When a sheep is sick, it can be a bit of a puzzle — they have no way to let us know where the problem lies or how they feel. Even worse, as prey animals, they tend to hide their discomfort or illness until they can no longer do so. By the time their human caretakers realize there’s a problem, it is a serious problem that can often lead to death. Probably one of the biggest parts of my job as shepherdess is to identify issues before they become big issues. And unfortunately, I missed the mark with Pip.
We spent last Saturday weaning lambs and moving their mothers to new housing for the week. We handled every lamb, including Pip, although I’ll admit that I don’t remember him specifically. I do have a notation, however, that I did a cursory evaluation and nothing was amiss. I was struck by his exceptional development: although coming from an unremarkable line and born fairly small, he had grown into a big, lovely three-month-old ram lamb. He had been catching my eye for quite some time, showing such fluid movement that I would again and again look over my records to see whether I might decide to keep him with our flock for breeding. He was one of our best this year.
Yet when I came out to the barn on Sunday morning for my usual chores, it was obvious that something was terribly wrong with Pip. The entire flock was out in the West Pasture, grazing the alfalfa, clover, and bluegrass that they so enjoy there. All except Pip, who lay quietly in the corner of the barn with his head down in the straw. Even my approach didn’t startle him — if I was coming to do harm, he no longer cared. I knew this was serious.
The first thing was to take his temperature, and although it was elevated a bit (103.6, where 102-103 is normal), it was in no way responsible for his misery. In order to perform a thorough exam, I needed him to stand, even though I hated to disturb him in his condition. As soon as he stood, I could see what the problem was. His scrotum was enlarged to at least five times its usual size. I could see one testicle clearly, but the other was lost in the swelling of the other side. I called our vet, and based on Pip’s temp, we decided to assume it was an infection and to treat with pain medication and an antibiotic.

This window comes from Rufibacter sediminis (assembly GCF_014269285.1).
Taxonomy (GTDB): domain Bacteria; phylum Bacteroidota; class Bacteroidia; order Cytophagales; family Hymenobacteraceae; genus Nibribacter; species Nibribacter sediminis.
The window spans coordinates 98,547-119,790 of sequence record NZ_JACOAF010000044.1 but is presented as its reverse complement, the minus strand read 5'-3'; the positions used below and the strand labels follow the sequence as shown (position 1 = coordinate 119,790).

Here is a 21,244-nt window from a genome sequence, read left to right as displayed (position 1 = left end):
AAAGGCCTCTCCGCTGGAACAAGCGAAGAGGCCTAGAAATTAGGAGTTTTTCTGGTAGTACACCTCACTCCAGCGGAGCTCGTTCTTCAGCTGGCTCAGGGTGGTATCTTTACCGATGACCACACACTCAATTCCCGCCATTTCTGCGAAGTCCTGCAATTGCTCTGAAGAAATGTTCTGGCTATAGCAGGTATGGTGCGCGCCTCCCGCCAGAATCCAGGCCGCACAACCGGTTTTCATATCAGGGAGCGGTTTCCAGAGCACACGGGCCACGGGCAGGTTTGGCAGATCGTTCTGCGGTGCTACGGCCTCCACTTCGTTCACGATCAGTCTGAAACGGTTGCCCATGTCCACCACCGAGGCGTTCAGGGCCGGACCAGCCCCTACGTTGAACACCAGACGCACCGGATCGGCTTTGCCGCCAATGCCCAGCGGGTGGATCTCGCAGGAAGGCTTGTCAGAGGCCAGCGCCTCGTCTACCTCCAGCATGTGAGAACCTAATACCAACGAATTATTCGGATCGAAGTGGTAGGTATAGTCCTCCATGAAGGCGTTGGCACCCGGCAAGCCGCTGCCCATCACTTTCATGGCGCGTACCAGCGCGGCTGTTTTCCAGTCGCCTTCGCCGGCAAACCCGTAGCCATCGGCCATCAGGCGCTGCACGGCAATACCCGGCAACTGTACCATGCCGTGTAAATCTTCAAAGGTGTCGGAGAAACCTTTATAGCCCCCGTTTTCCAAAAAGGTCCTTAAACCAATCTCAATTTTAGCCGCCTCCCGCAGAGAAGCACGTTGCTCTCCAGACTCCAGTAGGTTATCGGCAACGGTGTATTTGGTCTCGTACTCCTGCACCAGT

When I came out for chores on Monday morning, Pip looked a bit better. He was up and eating, and the swelling had gone down by maybe half — not great but still better than the day before. I felt confident that we were on the road to wellness, and since I knew it still had to be painful, I gave him more pain meds. By the next morning, the swelling was back to five or six times normal, and he was lying in the straw again, grinding his teeth in pain. I quickly called the vet for another consult, and we decided to switch to another antibiotic and to treat with cortisone to take down some of the swelling. That night, I prayed for Pip’s recovery. I knew he was miserable, and at his age, he could easily lose the will to fight. Every time I entered the barn, I expected to find him lying dead in a corner. Every visit left me feeling ill. I began to agonize over whether it was fair to keep him alive. Where does that line lie?
When Pip was no better on Thursday morning, I again called the vet. Unfortunately our usual vet was not in, so I told them I would see absolutely anyone. A friend helped me load Pip into the truck that afternoon. I was afraid he might die from the added stress of the trip, but I knew no other way to help him. The new vet had been working at the practice for only two days. Although I was happy that we had professional help, I also knew that vets generally get very little training about sheep. I crossed my fingers and hoped for the best.
The new vet is a very conscientious and caring woman, and she decided an ultrasound of Pip’s scrotum was in order. After viewing the results, she thought it might be a torsion, which is pretty rare in sheep (we’ve never had one in over 600 lambs). After discussing the options, we decided I’d bring him in this morning for castration, thereby totally removing the problem. My hope was that after all the pain he had endured this week, perhaps I could place him with a family as a wether (a castrated male, which can produce the very nicest wool). At least he would have a full life as a reward for his week of torture.
When we showed up for surgery this morning, my usual vet, Rik, performed an ultrasound with more accurate equipment. Instead of a torsion, he was able to make out intestines in Pip’s scrotum. Pip had a hernia! After much discussion, we decided on surgery to minimize the opening between the scrotum and Pip’s abdominal cavity. As beautiful as he is, we don’t know what damage his testicles have suffered as a result of the hernia and massive swelling. Therefore, Pip will be wethered (castrated) in a couple of weeks, once he recovers from this morning’s surgery.
He is already feeling much better. With a bit of pain management, he is once again up and about with several of his friends. That is huge! We don’t always know what is wrong with a particular sheep in our flock or how it got that way. Yet as a shepherdess, it’s my responsibility to make sure that each sheep has a good quality of life. Sometimes that means ending the life to eliminate the pain. But my ultimate goal is to treat the pain, eliminate the problem, and return the sheep to a good quality life. Each and every one of them deserve the very best life I can provide. I’m not always successful — and I take my losses hard — but I always try.